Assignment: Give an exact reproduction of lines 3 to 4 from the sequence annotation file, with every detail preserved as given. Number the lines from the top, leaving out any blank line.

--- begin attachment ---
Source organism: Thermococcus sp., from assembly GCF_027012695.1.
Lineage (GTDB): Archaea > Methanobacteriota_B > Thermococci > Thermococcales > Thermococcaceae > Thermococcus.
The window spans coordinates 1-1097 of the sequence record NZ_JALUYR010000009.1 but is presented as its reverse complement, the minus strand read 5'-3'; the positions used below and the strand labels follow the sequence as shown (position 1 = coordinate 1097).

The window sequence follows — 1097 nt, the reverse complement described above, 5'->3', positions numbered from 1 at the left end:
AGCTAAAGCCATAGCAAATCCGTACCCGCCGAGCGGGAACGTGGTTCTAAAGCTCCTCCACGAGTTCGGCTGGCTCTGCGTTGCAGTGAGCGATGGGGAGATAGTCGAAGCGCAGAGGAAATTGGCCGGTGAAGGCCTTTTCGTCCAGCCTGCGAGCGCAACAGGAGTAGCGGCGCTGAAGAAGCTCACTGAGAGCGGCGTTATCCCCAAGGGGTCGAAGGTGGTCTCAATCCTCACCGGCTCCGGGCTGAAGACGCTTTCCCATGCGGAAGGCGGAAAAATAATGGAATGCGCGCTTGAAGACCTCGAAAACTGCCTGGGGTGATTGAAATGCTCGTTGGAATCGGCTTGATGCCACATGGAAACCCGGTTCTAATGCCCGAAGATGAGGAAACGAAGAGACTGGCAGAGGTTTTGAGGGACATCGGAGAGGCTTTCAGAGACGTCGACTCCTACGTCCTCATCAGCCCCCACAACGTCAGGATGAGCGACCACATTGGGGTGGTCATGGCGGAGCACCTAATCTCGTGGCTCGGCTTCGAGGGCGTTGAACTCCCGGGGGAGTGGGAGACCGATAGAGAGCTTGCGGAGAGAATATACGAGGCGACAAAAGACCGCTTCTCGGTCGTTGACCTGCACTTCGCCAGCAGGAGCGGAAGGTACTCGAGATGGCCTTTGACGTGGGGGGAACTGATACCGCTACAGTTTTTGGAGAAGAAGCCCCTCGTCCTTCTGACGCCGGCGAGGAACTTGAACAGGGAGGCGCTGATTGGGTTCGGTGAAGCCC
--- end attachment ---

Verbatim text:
The window spans coordinates 1-1097 of the sequence record NZ_JALUYR010000009.1 but is presented as its reverse complement, the minus strand read 5'-3'; the positions used below and the strand labels follow the sequence as shown (position 1 = coordinate 1097).

The window sequence follows — 1097 nt, the reverse complement described above, 5'->3', positions numbered from 1 at the left end: